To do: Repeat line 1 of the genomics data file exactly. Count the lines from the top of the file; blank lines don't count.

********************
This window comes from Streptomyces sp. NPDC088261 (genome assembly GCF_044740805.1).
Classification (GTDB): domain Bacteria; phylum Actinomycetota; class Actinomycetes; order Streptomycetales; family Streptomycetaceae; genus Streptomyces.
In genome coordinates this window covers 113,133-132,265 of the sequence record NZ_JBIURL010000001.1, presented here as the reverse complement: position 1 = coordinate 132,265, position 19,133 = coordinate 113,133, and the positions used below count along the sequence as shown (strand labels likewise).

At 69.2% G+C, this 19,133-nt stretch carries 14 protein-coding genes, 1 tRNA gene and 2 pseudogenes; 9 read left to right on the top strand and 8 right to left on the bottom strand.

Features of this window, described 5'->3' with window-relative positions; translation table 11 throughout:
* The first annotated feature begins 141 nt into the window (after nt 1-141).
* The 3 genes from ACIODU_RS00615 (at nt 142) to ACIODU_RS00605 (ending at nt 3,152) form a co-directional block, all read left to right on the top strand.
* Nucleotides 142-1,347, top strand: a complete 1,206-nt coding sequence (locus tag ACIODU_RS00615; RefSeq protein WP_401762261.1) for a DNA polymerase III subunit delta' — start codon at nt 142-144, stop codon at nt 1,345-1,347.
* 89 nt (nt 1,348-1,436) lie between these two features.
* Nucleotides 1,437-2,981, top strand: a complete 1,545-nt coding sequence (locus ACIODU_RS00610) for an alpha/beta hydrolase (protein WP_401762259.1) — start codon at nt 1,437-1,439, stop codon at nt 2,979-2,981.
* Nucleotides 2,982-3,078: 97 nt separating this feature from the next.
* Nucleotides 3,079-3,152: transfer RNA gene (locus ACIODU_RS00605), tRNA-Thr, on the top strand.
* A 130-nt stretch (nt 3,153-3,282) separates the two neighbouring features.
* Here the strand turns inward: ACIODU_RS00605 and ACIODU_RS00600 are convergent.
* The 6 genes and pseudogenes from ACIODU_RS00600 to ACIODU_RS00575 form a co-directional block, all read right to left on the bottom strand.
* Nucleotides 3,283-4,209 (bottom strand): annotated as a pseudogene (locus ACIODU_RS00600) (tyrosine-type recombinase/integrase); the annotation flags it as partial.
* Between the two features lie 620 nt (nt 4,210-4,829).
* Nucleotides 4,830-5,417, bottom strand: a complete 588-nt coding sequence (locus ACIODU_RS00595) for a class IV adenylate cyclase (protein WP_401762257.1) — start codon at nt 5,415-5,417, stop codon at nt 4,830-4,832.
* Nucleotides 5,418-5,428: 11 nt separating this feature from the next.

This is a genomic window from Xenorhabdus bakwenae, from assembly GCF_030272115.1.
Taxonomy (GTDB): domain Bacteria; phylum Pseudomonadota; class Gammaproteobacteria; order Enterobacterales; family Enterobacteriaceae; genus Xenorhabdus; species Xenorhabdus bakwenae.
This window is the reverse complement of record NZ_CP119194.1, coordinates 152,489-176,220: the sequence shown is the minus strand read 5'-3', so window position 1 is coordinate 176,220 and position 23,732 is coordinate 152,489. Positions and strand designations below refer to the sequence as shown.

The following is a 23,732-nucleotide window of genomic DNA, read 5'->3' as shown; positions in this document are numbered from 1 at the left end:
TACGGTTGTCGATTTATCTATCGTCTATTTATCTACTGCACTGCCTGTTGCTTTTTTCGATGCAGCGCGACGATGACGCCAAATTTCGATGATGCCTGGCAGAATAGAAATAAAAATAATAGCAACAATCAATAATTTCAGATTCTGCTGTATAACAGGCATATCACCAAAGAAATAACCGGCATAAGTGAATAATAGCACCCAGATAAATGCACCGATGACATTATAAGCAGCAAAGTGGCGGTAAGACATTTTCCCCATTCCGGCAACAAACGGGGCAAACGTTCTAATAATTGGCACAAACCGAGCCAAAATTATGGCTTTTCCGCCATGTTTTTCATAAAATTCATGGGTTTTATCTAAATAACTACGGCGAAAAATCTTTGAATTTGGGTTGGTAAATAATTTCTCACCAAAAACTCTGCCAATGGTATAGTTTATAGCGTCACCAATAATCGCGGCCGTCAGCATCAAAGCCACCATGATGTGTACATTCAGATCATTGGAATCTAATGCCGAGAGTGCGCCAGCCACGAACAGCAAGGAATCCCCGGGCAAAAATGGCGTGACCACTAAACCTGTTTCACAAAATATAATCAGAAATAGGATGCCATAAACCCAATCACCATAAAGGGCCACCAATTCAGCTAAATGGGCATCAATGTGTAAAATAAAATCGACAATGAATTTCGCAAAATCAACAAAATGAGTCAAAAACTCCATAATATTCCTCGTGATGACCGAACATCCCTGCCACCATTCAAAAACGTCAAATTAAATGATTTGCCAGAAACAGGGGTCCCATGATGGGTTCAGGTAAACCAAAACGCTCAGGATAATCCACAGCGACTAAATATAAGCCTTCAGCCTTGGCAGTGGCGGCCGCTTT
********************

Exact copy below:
This window comes from Streptomyces sp. NPDC088261 (genome assembly GCF_044740805.1).